The closure comes at a price of 120 jobs, a huge amount of skilled labour that, with the exception of those who have secured boat building jobs, is about to be lost to the industry for good. At the time of writing 75 of Fitzroy’s employees have found work elsewhere, 45 have not. As well as being an irreversible loss to the industry, in more immediate terms that leaves 45 workers without an income. Yard staff have been active and vocal about their hunt for jobs, even creating a website to profile each staff member still job-hunting – weneedwork.co.nz.
When the outside world looks at a superyacht and questions the appropriateness of it, they too often do not see the jobs behind it. They fail to see the economic impact of yachts that was so clearly demonstrated in our 2012 Superyacht Intelligence Economic Analysis of the Superyacht Industry. They do not see the welders, the apprentices, the painters, the fabricators, the designers, the foremen, the managers and the woodworkers and all the other staff. To anyone questioning the value of superyachts, I say to them that they should take a good hard look at the faces of the Fitzroy workers in this article and remember the human side of the yacht building industry.
Founded in the mid 90s by Peter White-Robinson, Fitzroy Yachts launched their first build, 24.7m Spirit of Fitzroy, in 1997. She was followed by superyachts 37m Moonbird (ex Midnight) in 2003, 37.5m Ludynosa G (ex Zulu and Helios) in 2004, 38.9m Ganesha in 2005, 44m Artemis (ex Salperton III) in 2005, 41m Inmocean in 2008, 45m Salperton IV in 2009, 50m Zefira, then their biggest yacht to date, in 2010, and Ohana in 2012. 37.5m Enterprise (FY17), which launches tomorrow on April 12th, will be their swansong, and by all accounts she is the pinnacle of all those years experience in yacht building. SuperyachtNews.com will be viewing the yacht in the coming month upon her arrival into Auckland. The yard may be closing, but the Fitzroy fleet of yachts will be a lasting legacy of what the yard and its staff achieved.
The first signs of trouble for Fitzroy came in 2013, when the yard left the hands of founder White-Robinson in May 2013 to be taken over by sole shareholder Fitzroy Yachts Holding, based in Vanuatu (rumoured to be the owner of FY17). Despite still actively campaigning for orders, and a presence at events such as the Monaco Yacht Show, sadly none were secured. "We came close to picking up a new contract in the two weeks before Christmas," said Rodney Martin, then Managing Director, in a news report on Stuff.co.nz. In January 2014 the yard released a statement announcing it would be consolidating operations on the completion of FY17, a move they described as ‘extremely regrettable, but unavoidable’. Management then commenced the closure process, laying off staff in waves as the yacht neared completion. The remaining staff was given their notice in April, with just a commission crew now employed to undertake the final work on Escapade which will take place in Auckland prior to handover.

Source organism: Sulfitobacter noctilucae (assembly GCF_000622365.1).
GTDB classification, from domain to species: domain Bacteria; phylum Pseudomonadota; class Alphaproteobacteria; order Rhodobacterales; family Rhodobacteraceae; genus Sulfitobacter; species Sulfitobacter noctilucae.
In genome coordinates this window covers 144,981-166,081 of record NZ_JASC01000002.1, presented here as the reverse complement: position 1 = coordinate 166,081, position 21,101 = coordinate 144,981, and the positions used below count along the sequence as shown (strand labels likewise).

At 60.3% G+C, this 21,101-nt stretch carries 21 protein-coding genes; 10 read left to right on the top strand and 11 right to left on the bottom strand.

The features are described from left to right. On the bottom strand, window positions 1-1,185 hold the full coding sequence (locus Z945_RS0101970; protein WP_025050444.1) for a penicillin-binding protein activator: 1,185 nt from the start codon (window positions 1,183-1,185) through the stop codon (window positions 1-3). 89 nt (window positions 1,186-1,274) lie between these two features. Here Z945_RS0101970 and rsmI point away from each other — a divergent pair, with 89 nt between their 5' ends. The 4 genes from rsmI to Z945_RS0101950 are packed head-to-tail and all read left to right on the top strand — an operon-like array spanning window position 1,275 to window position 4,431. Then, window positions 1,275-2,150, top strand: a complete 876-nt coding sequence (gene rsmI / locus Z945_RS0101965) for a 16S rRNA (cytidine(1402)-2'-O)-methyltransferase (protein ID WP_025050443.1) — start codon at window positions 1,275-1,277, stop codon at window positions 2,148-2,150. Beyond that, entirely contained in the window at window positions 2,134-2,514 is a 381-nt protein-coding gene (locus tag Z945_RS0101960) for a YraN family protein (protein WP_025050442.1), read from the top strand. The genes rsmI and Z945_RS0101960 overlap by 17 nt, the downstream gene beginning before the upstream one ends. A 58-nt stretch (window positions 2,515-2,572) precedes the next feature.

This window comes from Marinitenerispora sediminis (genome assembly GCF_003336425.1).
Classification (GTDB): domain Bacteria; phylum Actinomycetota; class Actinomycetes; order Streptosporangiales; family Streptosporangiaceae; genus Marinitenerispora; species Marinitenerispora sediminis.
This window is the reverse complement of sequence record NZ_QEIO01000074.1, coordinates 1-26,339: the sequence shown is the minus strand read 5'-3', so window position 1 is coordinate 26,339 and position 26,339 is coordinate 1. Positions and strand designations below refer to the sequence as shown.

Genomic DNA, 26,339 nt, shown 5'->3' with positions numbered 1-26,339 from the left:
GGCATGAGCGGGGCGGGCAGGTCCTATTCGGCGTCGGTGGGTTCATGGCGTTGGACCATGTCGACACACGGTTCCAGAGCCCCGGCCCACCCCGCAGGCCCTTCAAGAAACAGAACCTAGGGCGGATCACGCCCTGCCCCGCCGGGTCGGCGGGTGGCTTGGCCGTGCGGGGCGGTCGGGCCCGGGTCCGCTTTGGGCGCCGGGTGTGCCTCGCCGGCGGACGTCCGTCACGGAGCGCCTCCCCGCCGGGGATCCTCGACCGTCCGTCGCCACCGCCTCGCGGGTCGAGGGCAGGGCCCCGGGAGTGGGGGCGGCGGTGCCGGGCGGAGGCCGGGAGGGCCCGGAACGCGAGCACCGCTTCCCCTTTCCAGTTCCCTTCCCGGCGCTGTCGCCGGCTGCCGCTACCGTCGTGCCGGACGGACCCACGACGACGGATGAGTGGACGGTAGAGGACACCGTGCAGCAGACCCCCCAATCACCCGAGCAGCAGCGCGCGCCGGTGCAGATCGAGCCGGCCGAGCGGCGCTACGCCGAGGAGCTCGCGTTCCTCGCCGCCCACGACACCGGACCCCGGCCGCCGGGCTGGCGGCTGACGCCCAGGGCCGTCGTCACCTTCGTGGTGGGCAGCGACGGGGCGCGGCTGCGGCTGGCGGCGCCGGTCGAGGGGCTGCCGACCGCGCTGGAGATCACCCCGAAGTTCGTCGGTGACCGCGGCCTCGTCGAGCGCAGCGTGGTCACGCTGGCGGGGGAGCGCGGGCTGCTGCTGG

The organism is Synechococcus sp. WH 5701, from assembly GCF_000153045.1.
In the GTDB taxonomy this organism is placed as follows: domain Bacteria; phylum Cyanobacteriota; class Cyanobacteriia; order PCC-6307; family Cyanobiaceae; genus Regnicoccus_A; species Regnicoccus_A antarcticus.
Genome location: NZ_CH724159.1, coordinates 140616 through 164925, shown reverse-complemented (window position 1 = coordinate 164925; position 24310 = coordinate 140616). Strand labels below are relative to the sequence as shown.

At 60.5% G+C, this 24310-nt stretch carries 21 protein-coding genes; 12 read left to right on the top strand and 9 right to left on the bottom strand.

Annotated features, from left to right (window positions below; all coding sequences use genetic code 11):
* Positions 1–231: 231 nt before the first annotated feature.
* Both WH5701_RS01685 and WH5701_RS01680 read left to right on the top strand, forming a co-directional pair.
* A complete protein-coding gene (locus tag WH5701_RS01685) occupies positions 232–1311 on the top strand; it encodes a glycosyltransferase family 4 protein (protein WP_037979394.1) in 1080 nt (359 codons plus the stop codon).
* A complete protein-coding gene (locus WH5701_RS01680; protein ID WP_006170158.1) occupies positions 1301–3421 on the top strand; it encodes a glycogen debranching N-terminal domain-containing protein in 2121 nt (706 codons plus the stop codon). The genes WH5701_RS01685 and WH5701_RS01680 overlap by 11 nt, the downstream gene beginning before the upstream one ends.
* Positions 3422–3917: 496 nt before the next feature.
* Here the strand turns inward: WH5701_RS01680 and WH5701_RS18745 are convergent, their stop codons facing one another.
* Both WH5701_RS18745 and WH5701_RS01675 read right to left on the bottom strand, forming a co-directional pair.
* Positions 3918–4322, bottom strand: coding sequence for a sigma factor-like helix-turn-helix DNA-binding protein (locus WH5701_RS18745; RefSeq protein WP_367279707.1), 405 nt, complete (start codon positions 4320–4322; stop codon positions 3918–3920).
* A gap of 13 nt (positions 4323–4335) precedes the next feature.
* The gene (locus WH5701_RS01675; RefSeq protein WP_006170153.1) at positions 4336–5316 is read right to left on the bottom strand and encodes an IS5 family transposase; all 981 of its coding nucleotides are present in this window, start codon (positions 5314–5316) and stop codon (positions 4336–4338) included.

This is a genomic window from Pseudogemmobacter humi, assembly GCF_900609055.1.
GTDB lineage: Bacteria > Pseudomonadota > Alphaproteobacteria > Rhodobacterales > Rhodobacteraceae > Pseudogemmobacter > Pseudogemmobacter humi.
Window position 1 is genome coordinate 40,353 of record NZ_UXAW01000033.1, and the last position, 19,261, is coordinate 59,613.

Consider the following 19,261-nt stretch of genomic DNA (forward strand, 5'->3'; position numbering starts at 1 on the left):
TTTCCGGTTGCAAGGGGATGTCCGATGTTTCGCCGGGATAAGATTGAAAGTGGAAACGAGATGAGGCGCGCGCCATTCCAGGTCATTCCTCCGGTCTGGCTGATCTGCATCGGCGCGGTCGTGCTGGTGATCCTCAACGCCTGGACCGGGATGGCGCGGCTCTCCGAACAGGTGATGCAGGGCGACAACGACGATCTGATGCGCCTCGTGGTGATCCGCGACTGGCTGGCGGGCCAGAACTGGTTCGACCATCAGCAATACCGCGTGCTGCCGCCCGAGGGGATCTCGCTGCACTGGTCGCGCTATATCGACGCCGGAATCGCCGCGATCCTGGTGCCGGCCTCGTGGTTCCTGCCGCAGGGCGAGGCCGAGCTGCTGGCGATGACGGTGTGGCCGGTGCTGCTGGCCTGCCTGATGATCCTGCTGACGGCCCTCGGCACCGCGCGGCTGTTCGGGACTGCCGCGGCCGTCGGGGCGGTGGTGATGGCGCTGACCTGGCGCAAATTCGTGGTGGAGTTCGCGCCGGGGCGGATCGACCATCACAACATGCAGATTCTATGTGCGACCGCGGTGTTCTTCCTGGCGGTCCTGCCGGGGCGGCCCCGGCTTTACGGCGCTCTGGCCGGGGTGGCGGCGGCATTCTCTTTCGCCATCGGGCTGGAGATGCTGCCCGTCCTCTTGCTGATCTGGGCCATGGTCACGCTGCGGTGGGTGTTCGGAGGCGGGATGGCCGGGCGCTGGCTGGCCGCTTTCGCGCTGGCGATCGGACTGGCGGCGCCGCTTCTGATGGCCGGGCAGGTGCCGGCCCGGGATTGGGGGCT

It is too late for Fitzroy Yachts but for all the staff who have lost their jobs, I know they will hope that the legacy of the shock of the closure of the yard may be to inspire owners to remember that buying yachts, specifically from New Zealand and from every reputable build country, is a good thing and that it keeps people employed. Of course where you build a yacht project is based on sensibilities and practicalities, but I would urge yacht owners to keep New Zealand in their mind. Australia’s yacht build sector suffered the ill effects of a high dollar, leaving just Silver Yachts building, and it would be tragic to see New Zealand go the same way.
The remaining Kiwi yacht builders are working extremely hard to present price competitive options for owners, such as Alloy Yacht’s new turn key fixed price concepts, the 46m Briand performance sloop, PS46, and 47m Dubois motoryacht, MY47. Alloy are busy working on 44m M/Y AY54 and the recent sale and recommencement of McMullen & Wing’s 50m Big Star shows that there is still confidence in New Zealand builders, and rightly so. Although Yachting Developments does not have a new order on the books, the yard remains active with recent refit projects including the iconic Steinlager 2 and the Swan 90 Spirit. Yes, New Zealand is far away, yes New Zealand does not offer the price advantages it once did when the dollar was weaker, but New Zealand yards have an impressive offering, and those who choose to build there are rewarded with world-class boats. The yards are standing firm on their stance that New Zealand quality comes at a price, and that investment is rewarded long-term as the yachts are proven to retain their value. Hopefully, they will avoid Fitzroy's fate and their persistence and passion will pay off with those all important orders.
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